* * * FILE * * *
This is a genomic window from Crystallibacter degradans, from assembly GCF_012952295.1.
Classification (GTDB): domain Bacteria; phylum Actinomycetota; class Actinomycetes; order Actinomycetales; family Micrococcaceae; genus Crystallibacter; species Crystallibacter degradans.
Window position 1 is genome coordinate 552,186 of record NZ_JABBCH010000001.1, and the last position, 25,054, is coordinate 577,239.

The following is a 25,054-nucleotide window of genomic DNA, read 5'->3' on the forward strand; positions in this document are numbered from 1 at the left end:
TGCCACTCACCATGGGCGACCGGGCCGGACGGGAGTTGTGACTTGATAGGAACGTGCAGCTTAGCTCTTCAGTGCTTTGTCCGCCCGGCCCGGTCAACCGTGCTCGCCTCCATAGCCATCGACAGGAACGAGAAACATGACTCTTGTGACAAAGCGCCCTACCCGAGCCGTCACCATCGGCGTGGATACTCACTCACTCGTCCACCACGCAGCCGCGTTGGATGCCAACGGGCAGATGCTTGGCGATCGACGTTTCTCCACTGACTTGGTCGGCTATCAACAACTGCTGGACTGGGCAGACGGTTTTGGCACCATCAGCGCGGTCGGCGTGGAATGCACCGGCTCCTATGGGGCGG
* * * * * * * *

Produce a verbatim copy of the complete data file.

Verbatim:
This is a genomic window from Crystallibacter degradans, from assembly GCF_012952295.1.
Classification (GTDB): domain Bacteria; phylum Actinomycetota; class Actinomycetes; order Actinomycetales; family Micrococcaceae; genus Crystallibacter; species Crystallibacter degradans.
Window position 1 is genome coordinate 552,186 of record NZ_JABBCH010000001.1, and the last position, 25,054, is coordinate 577,239.

The following is a 25,054-nucleotide window of genomic DNA, read 5'->3' on the forward strand; positions in this document are numbered from 1 at the left end:
TGCCACTCACCATGGGCGACCGGGCCGGACGGGAGTTGTGACTTGATAGGAACGTGCAGCTTAGCTCTTCAGTGCTTTGTCCGCCCGGCCCGGTCAACCGTGCTCGCCTCCATAGCCATCGACAGGAACGAGAAACATGACTCTTGTGACAAAGCGCCCTACCCGAGCCGTCACCATCGGCGTGGATACTCACTCACTCGTCCACCACGCAGCCGCGTTGGATGCCAACGGGCAGATGCTTGGCGATCGACGTTTCTCCACTGACTTGGTCGGCTATCAACAACTGCTGGACTGGGCAGACGGTTTTGGCACCATCAGCGCGGTCGGCGTGGAATGCACCGGCTCCTATGGGGCGG